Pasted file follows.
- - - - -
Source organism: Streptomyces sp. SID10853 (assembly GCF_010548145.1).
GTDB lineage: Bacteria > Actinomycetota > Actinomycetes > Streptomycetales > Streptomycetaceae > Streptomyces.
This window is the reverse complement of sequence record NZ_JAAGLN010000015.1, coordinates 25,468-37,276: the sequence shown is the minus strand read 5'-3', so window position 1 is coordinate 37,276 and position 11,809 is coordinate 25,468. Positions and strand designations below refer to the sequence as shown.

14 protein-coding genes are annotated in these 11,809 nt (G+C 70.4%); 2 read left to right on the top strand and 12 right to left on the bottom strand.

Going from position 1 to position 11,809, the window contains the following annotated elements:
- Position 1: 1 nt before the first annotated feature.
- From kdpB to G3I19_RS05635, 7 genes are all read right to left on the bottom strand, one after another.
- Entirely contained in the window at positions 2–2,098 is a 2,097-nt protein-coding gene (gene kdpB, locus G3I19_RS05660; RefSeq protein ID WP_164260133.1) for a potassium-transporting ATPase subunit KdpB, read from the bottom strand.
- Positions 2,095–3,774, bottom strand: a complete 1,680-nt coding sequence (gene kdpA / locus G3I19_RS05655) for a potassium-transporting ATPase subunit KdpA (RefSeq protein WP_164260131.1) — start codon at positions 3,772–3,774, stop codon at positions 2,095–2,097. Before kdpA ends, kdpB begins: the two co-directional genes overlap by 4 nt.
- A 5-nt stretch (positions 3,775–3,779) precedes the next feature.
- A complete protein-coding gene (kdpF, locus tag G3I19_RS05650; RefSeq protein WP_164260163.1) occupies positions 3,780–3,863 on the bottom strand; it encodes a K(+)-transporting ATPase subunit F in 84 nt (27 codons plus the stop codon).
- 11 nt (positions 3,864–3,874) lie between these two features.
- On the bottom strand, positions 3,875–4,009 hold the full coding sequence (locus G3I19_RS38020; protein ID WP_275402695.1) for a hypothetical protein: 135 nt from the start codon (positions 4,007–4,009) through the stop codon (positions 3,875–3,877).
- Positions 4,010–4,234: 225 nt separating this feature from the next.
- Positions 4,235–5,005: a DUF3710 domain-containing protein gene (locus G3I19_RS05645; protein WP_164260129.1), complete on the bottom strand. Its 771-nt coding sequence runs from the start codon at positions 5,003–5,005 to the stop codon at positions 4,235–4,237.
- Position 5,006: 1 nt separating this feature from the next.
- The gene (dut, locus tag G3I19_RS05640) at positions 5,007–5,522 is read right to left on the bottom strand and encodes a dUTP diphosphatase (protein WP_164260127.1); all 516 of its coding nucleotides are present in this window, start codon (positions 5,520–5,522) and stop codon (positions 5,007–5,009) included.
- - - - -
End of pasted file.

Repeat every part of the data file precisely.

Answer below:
Source organism: Streptomyces sp. SID10853 (assembly GCF_010548145.1).
GTDB lineage: Bacteria > Actinomycetota > Actinomycetes > Streptomycetales > Streptomycetaceae > Streptomyces.
This window is the reverse complement of sequence record NZ_JAAGLN010000015.1, coordinates 25,468-37,276: the sequence shown is the minus strand read 5'-3', so window position 1 is coordinate 37,276 and position 11,809 is coordinate 25,468. Positions and strand designations below refer to the sequence as shown.

14 protein-coding genes are annotated in these 11,809 nt (G+C 70.4%); 2 read left to right on the top strand and 12 right to left on the bottom strand.

Going from position 1 to position 11,809, the window contains the following annotated elements:
- Position 1: 1 nt before the first annotated feature.
- From kdpB to G3I19_RS05635, 7 genes are all read right to left on the bottom strand, one after another.
- Entirely contained in the window at positions 2–2,098 is a 2,097-nt protein-coding gene (gene kdpB, locus G3I19_RS05660; RefSeq protein ID WP_164260133.1) for a potassium-transporting ATPase subunit KdpB, read from the bottom strand.
- Positions 2,095–3,774, bottom strand: a complete 1,680-nt coding sequence (gene kdpA / locus G3I19_RS05655) for a potassium-transporting ATPase subunit KdpA (RefSeq protein WP_164260131.1) — start codon at positions 3,772–3,774, stop codon at positions 2,095–2,097. Before kdpA ends, kdpB begins: the two co-directional genes overlap by 4 nt.
- A 5-nt stretch (positions 3,775–3,779) precedes the next feature.
- A complete protein-coding gene (kdpF, locus tag G3I19_RS05650; RefSeq protein WP_164260163.1) occupies positions 3,780–3,863 on the bottom strand; it encodes a K(+)-transporting ATPase subunit F in 84 nt (27 codons plus the stop codon).
- 11 nt (positions 3,864–3,874) lie between these two features.
- On the bottom strand, positions 3,875–4,009 hold the full coding sequence (locus G3I19_RS38020; protein ID WP_275402695.1) for a hypothetical protein: 135 nt from the start codon (positions 4,007–4,009) through the stop codon (positions 3,875–3,877).
- Positions 4,010–4,234: 225 nt separating this feature from the next.
- Positions 4,235–5,005: a DUF3710 domain-containing protein gene (locus G3I19_RS05645; protein WP_164260129.1), complete on the bottom strand. Its 771-nt coding sequence runs from the start codon at positions 5,003–5,005 to the stop codon at positions 4,235–4,237.
- Position 5,006: 1 nt separating this feature from the next.
- The gene (dut, locus tag G3I19_RS05640) at positions 5,007–5,522 is read right to left on the bottom strand and encodes a dUTP diphosphatase (protein WP_164260127.1); all 516 of its coding nucleotides are present in this window, start codon (positions 5,520–5,522) and stop codon (positions 5,007–5,009) included.